WHILE WE’RE ON the topic of access, I understand your company has conducted a survey about what families want when it comes to digital access. Can you share a bit about this project?
Misty: Of course! Our survey was a nationally representative study of Americans’ experiences with school systems.
‘Our survey was a nationally representative study of Americans’ experiences with school systems.’
We gathered a lot of data, but seven very clear trends emerged:
Overall, more families across the country lack access to paper-based technologies like printers, scanners, etc. and have access to digital technology like mobile phones.
Families with a lower household income are less likely to have access to paper-based technologies like printers, scanners, envelopes, checkbooks, etc. at home. They are more likely to have to pay for these resources. This means while a document for a middle or upper-middle class family is easier for them to print, printing may be cost prohibitive for a family with less income when you add in transportation costs, costs to print, etc.
Older generations have more access to paper-based technology like printers, scanners, etc. Current students, recent alumni, and young parents are all less likely to be able to access these technologies. On a related note, an interesting article was released by the Wall Street Journal that shared how Gen Z doesn’t know how to use office technology! School systems need to think about this when they are asking these folks to fax, scan, or make a copy.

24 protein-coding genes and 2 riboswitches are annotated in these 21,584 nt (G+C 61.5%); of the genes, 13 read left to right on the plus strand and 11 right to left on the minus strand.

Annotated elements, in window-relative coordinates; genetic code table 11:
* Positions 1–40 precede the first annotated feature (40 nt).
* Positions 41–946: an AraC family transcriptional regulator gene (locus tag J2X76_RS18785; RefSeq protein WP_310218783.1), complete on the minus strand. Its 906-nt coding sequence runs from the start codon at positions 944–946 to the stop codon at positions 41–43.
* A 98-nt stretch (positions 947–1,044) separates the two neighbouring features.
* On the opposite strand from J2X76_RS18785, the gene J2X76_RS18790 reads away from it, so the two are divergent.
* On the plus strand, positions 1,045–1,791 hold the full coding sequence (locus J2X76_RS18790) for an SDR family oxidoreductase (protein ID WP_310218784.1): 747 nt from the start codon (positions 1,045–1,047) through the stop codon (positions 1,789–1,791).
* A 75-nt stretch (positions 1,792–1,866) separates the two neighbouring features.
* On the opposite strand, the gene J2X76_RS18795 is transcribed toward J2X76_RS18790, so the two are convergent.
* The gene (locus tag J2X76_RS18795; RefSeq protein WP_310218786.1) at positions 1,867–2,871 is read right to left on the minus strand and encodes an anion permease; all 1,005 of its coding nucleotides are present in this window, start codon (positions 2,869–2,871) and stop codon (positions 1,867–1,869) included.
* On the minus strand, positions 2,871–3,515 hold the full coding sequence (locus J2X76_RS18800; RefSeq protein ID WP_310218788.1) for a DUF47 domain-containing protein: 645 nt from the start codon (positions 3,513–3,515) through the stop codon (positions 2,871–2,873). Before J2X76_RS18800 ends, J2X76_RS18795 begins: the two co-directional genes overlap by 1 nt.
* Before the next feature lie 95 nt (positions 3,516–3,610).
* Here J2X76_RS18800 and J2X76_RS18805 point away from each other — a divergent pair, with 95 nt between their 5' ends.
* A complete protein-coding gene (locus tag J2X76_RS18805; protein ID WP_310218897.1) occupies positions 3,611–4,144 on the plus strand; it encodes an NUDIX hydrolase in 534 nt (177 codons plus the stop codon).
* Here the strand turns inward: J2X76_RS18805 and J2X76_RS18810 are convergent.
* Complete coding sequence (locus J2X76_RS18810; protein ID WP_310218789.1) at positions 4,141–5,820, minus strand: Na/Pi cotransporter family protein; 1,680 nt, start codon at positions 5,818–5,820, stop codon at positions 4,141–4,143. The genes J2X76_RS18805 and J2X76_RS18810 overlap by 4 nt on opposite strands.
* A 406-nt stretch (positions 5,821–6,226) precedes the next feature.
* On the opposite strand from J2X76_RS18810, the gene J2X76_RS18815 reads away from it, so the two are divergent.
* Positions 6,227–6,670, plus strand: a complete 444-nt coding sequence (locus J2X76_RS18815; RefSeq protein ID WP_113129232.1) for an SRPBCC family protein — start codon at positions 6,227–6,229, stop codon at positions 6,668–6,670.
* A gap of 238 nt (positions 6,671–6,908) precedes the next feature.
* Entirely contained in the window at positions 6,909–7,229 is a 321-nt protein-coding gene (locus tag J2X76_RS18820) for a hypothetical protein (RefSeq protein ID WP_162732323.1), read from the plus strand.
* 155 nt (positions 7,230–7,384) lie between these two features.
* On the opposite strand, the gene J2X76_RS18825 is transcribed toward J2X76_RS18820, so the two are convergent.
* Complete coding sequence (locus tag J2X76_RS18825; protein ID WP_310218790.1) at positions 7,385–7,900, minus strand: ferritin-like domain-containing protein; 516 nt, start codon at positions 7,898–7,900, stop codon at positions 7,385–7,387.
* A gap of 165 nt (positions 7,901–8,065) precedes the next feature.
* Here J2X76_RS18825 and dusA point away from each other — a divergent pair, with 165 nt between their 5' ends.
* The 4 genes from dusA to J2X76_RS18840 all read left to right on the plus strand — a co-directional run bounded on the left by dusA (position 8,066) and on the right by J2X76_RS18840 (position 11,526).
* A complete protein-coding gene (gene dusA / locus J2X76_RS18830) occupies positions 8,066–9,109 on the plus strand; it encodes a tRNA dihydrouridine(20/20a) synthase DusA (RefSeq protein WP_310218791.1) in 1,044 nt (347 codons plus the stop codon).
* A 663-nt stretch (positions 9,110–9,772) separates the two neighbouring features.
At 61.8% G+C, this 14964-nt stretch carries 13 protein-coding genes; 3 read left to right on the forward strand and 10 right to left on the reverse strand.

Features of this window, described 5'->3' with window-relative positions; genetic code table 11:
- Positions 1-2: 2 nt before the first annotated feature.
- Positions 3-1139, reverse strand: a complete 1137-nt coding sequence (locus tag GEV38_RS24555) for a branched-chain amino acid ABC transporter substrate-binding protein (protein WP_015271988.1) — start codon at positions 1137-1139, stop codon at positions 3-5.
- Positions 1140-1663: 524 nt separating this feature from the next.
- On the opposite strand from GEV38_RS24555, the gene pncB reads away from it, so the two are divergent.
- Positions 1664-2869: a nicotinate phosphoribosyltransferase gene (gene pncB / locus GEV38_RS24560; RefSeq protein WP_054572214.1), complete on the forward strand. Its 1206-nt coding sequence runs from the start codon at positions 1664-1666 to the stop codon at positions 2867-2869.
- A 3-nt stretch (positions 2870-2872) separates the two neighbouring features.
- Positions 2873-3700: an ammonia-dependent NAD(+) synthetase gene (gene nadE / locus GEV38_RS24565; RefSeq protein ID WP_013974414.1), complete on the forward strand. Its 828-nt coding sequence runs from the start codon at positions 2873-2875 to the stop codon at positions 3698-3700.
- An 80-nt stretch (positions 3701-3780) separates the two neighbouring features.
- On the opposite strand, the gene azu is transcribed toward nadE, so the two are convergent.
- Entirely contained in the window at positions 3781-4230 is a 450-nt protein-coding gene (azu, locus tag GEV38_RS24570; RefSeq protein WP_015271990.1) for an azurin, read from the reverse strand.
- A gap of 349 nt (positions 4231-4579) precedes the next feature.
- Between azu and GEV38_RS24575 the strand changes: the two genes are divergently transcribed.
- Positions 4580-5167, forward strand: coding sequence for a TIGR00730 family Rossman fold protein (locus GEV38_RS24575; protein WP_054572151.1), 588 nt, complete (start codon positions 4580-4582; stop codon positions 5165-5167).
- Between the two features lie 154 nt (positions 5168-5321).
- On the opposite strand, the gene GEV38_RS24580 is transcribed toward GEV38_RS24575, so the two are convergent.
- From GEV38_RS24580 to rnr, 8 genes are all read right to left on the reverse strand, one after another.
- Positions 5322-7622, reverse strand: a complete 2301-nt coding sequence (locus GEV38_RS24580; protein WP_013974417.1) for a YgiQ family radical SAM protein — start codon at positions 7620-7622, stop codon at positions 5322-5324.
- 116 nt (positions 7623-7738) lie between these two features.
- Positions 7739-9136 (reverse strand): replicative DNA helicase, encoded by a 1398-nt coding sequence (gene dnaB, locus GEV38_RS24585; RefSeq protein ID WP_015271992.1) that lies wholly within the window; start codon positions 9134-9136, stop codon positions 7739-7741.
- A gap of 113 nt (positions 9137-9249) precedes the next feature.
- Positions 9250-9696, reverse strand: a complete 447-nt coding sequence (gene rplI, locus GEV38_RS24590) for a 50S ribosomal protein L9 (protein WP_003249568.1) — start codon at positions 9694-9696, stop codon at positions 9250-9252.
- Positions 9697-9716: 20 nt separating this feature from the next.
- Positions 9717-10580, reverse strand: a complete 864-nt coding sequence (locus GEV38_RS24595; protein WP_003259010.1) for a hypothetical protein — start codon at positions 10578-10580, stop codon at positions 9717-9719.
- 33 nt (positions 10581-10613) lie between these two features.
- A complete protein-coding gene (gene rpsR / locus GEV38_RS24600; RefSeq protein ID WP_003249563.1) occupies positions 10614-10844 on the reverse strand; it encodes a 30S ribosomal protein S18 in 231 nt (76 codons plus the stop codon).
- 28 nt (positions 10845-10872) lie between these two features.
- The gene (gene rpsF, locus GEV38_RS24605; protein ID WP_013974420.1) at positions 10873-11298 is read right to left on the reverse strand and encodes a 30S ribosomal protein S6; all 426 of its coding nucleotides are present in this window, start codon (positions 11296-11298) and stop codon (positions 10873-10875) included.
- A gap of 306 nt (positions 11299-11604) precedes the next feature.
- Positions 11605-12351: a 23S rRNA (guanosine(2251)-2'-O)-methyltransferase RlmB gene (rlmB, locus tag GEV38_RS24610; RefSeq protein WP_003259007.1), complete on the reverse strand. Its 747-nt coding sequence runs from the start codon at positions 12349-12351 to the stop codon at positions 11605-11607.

Paper-based processes lead to negative perceptions of school systems.
People expect payments to be online. Sixty five percent of people surveyed said they would like to pay for tuition or school-related fees through an online option. Also of note, 45% of Gen Z respondents weren’t sure they would know how to write a check if asked!
English-speaking people tend to have more access to paper-based technologies. People who do not speak English not only tend to have less access, they also tend to get more frustrated when they have to use technology they are not accustomed to. Everyone has access to mobile devices, though.
Respondents in different locales (suburban, urban, rural) presented different perspectives on paper vs. digital technologies. For instance, those who live in suburban locales were more likely to have access to all technologies at home (fax, printer, computer, etc.). Those in rural locales were more likely to feel surprised if education and government institutions allowed digital completion of transactions without having to print documents, mail a check, or meet in person. And those in urban locales were more likely to report that relying on paper-based transactions is a thing of the past, and lack confidence in education and government institutions because paper-based processes continue to be used.
Overall, while we know there is still a digital divide when it comes to internet access, there is also a digital divide when it comes to having access to technology tools that focus on printing. It’s an important question of access.